• Is the cost of ink tolerable? The cost of ink is never reasonable - but you can decide whether or not ink costs are excessive.  Look at how much ink costs relative to the number of sheets it will print. I discovered when deciding what my next printer would be that very cheap printers are often associated with more expensive inks - so beware!
  • Consider the paper that a printer needs to use. Printers are very fussy about the different types of surfaces and weights (gsm) of paper stock that they will use. Many a person has totally screwed their printer by attempting to use the wrong type of paper stock which just gets stuck in the printer and refuses to come out!  So first define what sort of paper stock you want to print on. If you want to print on high quality fine art paper designed for inkjets then you need to check what weight they will take.
  • Are standalone scanners better than those bundled with printers. They generally are if they are a decent scanner - and very often have additional functionality (eg scan film). However you need to ask yourself whether you can justify the extra cost for the difference in functionality.  For example being able to upgrade from A4 to A3 size is a big thing for a lot of artists - however A3 printers in the past have either been expensive or not performed well. The first A3 printer which gets ace reviews from everyone will sell well!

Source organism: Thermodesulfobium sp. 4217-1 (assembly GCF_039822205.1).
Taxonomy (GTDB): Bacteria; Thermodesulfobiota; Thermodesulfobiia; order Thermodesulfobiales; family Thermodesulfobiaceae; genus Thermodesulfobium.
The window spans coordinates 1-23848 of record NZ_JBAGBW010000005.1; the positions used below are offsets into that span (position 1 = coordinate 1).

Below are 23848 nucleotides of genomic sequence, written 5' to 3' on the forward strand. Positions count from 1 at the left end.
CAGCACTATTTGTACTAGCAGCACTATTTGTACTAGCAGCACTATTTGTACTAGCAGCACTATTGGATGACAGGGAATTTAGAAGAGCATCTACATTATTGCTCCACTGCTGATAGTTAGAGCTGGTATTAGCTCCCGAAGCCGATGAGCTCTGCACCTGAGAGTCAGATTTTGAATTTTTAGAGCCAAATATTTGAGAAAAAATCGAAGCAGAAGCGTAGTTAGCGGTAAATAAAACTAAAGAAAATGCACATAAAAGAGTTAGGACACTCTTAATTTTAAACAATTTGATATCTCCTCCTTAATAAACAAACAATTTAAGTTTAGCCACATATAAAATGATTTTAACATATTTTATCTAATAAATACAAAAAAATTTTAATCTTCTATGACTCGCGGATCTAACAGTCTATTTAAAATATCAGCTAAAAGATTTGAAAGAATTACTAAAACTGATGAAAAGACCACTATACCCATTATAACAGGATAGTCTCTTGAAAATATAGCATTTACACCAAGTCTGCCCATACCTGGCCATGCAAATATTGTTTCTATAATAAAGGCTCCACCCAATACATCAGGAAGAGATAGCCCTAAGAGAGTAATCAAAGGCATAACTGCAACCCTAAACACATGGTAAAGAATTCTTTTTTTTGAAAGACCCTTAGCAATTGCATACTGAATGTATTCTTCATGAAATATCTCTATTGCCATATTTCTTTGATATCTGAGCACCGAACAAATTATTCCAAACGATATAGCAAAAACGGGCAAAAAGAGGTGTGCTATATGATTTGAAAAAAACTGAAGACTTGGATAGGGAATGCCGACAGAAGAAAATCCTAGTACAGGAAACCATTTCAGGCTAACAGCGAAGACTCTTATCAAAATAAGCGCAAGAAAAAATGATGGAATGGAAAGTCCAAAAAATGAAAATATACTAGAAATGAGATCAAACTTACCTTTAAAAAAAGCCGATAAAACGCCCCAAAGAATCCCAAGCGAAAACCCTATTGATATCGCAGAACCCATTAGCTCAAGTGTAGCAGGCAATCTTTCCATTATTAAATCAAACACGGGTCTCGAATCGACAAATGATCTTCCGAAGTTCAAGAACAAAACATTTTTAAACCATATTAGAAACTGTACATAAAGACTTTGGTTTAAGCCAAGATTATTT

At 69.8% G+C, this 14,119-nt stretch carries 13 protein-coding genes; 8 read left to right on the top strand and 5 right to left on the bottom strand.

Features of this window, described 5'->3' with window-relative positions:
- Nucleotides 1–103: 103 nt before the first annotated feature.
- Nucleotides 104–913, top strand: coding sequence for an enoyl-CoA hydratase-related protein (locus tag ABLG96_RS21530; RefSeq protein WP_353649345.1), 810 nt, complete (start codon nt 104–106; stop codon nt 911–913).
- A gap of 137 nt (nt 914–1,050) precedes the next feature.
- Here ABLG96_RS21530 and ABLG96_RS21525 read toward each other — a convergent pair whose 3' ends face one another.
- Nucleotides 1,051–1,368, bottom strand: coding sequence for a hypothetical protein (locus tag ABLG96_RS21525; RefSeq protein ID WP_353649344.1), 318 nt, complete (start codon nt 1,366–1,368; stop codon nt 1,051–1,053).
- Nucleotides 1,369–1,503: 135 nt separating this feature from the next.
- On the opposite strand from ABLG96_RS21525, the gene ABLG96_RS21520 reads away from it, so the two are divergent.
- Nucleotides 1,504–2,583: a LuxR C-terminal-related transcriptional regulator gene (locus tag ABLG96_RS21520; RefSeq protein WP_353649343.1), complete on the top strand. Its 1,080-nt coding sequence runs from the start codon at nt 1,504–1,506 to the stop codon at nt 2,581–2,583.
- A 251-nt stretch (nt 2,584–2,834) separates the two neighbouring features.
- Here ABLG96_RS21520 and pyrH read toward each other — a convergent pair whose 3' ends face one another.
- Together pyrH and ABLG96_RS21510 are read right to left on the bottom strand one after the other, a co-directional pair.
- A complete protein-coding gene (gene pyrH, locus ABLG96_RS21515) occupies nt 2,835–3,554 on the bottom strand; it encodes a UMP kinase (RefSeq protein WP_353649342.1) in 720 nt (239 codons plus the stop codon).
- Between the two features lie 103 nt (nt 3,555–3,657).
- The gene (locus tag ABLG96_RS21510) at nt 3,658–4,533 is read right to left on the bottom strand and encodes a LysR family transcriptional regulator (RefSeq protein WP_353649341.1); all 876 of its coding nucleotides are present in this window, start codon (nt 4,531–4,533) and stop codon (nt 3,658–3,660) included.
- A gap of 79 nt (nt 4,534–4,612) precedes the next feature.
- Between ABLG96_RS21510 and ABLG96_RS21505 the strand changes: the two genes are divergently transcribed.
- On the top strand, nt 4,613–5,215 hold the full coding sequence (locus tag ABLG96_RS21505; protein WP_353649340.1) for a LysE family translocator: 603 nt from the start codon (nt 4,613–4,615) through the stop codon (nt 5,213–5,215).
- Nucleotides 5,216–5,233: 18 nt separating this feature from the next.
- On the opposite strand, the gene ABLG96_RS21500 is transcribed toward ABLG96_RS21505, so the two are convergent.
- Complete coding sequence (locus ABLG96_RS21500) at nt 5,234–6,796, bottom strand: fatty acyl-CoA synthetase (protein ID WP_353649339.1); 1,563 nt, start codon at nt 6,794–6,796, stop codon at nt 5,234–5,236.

After considering all the above, this is the machine I currently use which I got last year.

Wednesday, August 17, 2016

Why artists need to be business-like with expenses and tax

My latest published article - with more than 40 tips about tax for artists - in the September edition of the very popular "The Artist" Magazine somehow managed to lose its proper title during the process of transferring it from my submission to the printed version.

Article about tax in the Artist September 2016
This is what it should look like - complete with its proper title!  It starts...
You can’t ignore tax if you make an income from your art. You also can’t claim business expenses if you are just a hobby artist.
The article covers what you need to do when you start out as an artist - and how to avoid fines from HMRC! Many of the succinct tips provided relate to every artist. Some only relate to artists in the UK.